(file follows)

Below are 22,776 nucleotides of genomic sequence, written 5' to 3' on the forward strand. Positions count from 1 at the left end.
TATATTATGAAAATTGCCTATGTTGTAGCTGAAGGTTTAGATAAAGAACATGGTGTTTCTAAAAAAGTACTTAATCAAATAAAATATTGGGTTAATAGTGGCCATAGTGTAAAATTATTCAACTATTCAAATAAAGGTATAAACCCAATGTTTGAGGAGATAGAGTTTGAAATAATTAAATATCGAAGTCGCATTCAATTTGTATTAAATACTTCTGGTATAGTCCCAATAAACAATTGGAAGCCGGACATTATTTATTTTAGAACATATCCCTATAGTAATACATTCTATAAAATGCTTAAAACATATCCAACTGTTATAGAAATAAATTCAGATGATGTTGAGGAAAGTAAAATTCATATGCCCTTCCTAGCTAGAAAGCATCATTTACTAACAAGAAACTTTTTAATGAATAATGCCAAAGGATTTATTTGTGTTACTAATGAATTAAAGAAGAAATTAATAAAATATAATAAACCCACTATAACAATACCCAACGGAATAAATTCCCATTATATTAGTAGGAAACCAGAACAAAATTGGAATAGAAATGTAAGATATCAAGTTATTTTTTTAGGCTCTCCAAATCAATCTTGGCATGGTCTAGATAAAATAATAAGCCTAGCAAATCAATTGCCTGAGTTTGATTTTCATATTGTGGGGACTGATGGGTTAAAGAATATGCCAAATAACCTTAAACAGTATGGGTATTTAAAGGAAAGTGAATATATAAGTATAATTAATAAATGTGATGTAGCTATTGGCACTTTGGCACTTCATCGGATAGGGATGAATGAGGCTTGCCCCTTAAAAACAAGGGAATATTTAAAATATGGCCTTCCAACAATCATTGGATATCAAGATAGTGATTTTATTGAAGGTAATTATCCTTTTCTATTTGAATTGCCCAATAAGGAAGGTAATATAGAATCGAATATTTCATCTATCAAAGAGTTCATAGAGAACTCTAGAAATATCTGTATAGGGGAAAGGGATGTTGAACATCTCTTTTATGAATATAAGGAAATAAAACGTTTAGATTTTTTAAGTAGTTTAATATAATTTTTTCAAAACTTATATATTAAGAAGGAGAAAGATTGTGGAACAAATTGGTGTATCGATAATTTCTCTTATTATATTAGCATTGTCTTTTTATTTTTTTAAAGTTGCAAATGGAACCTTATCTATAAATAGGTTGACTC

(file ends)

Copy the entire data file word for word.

Below are 22,776 nucleotides of genomic sequence, written 5' to 3' on the forward strand. Positions count from 1 at the left end.
TATATTATGAAAATTGCCTATGTTGTAGCTGAAGGTTTAGATAAAGAACATGGTGTTTCTAAAAAAGTACTTAATCAAATAAAATATTGGGTTAATAGTGGCCATAGTGTAAAATTATTCAACTATTCAAATAAAGGTATAAACCCAATGTTTGAGGAGATAGAGTTTGAAATAATTAAATATCGAAGTCGCATTCAATTTGTATTAAATACTTCTGGTATAGTCCCAATAAACAATTGGAAGCCGGACATTATTTATTTTAGAACATATCCCTATAGTAATACATTCTATAAAATGCTTAAAACATATCCAACTGTTATAGAAATAAATTCAGATGATGTTGAGGAAAGTAAAATTCATATGCCCTTCCTAGCTAGAAAGCATCATTTACTAACAAGAAACTTTTTAATGAATAATGCCAAAGGATTTATTTGTGTTACTAATGAATTAAAGAAGAAATTAATAAAATATAATAAACCCACTATAACAATACCCAACGGAATAAATTCCCATTATATTAGTAGGAAACCAGAACAAAATTGGAATAGAAATGTAAGATATCAAGTTATTTTTTTAGGCTCTCCAAATCAATCTTGGCATGGTCTAGATAAAATAATAAGCCTAGCAAATCAATTGCCTGAGTTTGATTTTCATATTGTGGGGACTGATGGGTTAAAGAATATGCCAAATAACCTTAAACAGTATGGGTATTTAAAGGAAAGTGAATATATAAGTATAATTAATAAATGTGATGTAGCTATTGGCACTTTGGCACTTCATCGGATAGGGATGAATGAGGCTTGCCCCTTAAAAACAAGGGAATATTTAAAATATGGCCTTCCAACAATCATTGGATATCAAGATAGTGATTTTATTGAAGGTAATTATCCTTTTCTATTTGAATTGCCCAATAAGGAAGGTAATATAGAATCGAATATTTCATCTATCAAAGAGTTCATAGAGAACTCTAGAAATATCTGTATAGGGGAAAGGGATGTTGAACATCTCTTTTATGAATATAAGGAAATAAAACGTTTAGATTTTTTAAGTAGTTTAATATAATTTTTTCAAAACTTATATATTAAGAAGGAGAAAGATTGTGGAACAAATTGGTGTATCGATAATTTCTCTTATTATATTAGCATTGTCTTTTTATTTTTTTAAAGTTGCAAATGGAACCTTATCTATAAATAGGTTGACTC